Atherosclerosis is characterized by a non-specific local inflammatory process accompanied by a systemic response. A number of prospective studies in initially healthy subjects and in patients with manifest atherosclerosis have now convincingly demonstrated a strong and independent association between even slightly elevated concentrations of various systemic markers of inflammation and a number of cardiovascular endpoints (see Table 1). Measurements of inflammatory markers might also add to the predictive value of atherogenic lipoprotein phenotyping in assessing long-term coronary risk. This suggests that the evaluation of the 'active' inflammatory state of patients with manifest atherosclerosis yields important complementary prognostic information.
Currently, C-reactive protein (CRP), the classical acute-phase protein, seems to be the marker of choice for the clinical situation. However, there are other emerging biomarkers, such as lipoprotein-associated phospholipase A2 (Lp-PLA2), oxidized low-density lipoprotein (oxLDL), interleukin (IL)-18 and adiponectin, that might improve our ability to identify patients at risk for future coronary heart disease (CHD).
Several studies published during the past decade have provided strong evidence that CRP, although a classical acute-phase reactant with a relatively short half-life (about 19 hours), represents a reliable long-term marker of cardiovascular risk. So far, the results from more than 25 different prospective studies have been reported, and they clearly demonstrate a significant and independent association between increased concentrations of CRP and future cardiovascular events. Furthermore, the recent American Health Association (AHA)/US Centers for Disease Control and Prevention (CDC) consensus report1 recommends only the measurement of CRP in asymptomatic subjects at intermediate risk for future coronary events (10-year risk of 10% to 20%) and in selected patients after an acute coronary syndrome. This recommendation was based on the fact that of the current inflammatory markers identified, high-sensitivity (hs)-CRP has the analyte and assay characteristics most conducive to use in practice (class 2a, level of evidence B), and that other inflammatory markers should not be measured for determination of cardiovascular (CV) risk in addition to hs-CRP (class 3, level of evidence C).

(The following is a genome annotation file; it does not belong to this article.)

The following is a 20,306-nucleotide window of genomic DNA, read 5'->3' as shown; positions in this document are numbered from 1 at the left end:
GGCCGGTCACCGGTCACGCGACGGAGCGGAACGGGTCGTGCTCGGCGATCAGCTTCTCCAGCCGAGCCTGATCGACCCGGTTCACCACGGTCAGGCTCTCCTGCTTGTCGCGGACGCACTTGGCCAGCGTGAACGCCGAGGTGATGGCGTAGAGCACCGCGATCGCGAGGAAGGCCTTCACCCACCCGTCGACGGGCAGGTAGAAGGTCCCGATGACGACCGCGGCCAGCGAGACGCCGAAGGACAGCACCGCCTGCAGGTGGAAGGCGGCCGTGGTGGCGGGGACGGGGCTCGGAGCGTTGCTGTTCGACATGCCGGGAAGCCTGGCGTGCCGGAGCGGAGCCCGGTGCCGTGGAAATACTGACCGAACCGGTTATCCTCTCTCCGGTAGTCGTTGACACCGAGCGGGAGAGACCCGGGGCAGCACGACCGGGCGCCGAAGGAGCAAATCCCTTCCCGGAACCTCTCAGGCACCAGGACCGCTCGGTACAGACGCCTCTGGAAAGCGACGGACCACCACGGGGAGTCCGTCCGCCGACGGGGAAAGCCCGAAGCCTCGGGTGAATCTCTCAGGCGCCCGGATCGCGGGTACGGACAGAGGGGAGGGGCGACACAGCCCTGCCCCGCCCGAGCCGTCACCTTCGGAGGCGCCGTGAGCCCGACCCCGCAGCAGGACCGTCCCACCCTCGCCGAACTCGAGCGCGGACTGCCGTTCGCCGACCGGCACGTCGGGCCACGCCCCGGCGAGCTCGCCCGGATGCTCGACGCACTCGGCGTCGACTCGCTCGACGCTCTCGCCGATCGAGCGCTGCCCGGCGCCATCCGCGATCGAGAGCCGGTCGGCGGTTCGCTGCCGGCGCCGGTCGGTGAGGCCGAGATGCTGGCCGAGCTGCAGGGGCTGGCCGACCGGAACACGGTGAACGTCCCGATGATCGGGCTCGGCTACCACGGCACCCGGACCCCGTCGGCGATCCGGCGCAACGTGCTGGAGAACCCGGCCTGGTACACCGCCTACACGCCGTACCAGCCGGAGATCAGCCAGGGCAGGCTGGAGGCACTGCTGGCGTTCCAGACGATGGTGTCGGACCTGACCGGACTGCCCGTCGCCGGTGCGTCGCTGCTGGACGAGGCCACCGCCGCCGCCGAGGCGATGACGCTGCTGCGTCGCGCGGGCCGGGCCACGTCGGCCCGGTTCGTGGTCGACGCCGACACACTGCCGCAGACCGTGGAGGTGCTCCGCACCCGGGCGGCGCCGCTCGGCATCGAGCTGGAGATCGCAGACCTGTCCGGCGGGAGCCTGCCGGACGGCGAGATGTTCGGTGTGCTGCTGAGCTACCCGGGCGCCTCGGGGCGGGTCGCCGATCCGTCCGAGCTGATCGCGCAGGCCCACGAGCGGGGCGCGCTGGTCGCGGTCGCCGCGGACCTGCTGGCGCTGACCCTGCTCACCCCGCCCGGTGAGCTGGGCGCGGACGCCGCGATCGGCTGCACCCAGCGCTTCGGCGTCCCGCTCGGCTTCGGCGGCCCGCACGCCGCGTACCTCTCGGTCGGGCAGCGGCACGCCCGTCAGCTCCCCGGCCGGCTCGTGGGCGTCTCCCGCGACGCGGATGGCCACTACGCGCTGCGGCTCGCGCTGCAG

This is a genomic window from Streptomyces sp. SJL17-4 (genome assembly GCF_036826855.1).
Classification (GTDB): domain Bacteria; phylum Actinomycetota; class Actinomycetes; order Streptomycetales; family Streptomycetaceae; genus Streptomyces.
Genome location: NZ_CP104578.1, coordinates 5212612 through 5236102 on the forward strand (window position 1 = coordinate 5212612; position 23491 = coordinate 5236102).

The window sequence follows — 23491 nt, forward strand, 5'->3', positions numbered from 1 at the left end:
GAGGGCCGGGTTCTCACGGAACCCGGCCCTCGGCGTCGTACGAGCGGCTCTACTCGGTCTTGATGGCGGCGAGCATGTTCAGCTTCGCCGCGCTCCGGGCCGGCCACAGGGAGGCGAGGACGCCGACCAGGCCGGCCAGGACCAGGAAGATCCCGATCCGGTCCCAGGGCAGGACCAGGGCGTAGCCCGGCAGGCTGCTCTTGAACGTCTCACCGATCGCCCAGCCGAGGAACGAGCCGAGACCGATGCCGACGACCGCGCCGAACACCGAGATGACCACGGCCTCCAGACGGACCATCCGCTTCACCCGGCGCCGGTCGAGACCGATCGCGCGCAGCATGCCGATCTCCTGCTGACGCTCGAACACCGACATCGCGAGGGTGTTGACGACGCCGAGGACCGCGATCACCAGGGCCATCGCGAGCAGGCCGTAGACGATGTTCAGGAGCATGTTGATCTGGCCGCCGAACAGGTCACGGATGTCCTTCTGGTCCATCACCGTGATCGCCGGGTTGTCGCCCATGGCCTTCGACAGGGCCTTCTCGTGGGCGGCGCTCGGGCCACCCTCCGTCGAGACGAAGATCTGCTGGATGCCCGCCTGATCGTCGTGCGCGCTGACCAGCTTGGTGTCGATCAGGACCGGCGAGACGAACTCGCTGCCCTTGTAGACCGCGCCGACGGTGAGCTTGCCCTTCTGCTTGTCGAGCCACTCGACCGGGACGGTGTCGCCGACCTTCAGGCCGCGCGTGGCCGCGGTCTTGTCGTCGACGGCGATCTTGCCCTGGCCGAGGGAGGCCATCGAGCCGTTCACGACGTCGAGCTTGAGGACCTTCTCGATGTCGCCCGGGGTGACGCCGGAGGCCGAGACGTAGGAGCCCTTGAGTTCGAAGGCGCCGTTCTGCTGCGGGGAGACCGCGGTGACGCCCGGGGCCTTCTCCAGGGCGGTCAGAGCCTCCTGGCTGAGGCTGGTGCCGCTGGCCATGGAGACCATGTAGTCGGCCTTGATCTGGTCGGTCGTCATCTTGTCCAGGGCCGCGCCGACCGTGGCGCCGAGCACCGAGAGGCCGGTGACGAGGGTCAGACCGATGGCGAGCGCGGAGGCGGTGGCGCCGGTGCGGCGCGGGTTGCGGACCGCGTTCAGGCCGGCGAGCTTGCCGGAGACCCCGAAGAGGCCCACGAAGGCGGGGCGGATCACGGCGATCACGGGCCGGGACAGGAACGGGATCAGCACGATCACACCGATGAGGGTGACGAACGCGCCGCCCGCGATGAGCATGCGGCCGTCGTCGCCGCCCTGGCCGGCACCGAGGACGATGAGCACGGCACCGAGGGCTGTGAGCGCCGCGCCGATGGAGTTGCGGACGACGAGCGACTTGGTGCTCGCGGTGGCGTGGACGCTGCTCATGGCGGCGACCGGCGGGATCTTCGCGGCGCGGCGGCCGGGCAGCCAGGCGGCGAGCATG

Since an important issue in risk assessment relates to the potentially clinically relevant incremental information conveyed by a new risk-marker, several studies have revealed that the addition of CRP to the conventional lipid profile improved risk prediction from a clinical standpoint. The authors have been able to demonstrate that the potential of CRP measurement might modify risk prediction based on the Framingham Risk Sore (FRS), a score that is recommended for global risk assessment in subjects prone to CHD.2 The authors compared the proportions of incident coronary events within 10 years estimated by the Cox model for the five categories of the FRS alone (see Figure 1, left panel) and for different CRP categories in each category of FRS, adjusted for survey and components of the FRS (see Figure 1, right panel). Probability values of the stratified analyses are also given in Figure 1 (right panel, above each FRS category). Cox regression revealed a considerable modification in coronary event incidence based on CRP concentrations and, more importantly, in particular, in categories of FRS associated with a 10% to 20% risk per 10 years, elevated concentrations of CRP were consistently and statistically significantly associated with a further increased risk (p=0.03 and p=0.02, respectively). In contrast, in men with a risk <6% or 6% to 10% and >20% over 10 years, CRP had no statistically significant additional effect on the prediction of a first coronary event. In receiver operating characteristic (ROC) analyses, regarding the different areas under the curve (AUC), a remarkable increase was found for the intermediate FRS categories of 11% to 14% and 15% to 19% (increase in the AUC from 0.725 to 0.776 and from 0.695 to 0.751, respectively). Thus, there is initial evidence that CRP measurement may aid in improving risk prediction in a population for which there is otherwise considerable uncertainty about future prognosis. However, such data have to be confirmed in other populations before recommendations for widespread use of this marker can be made.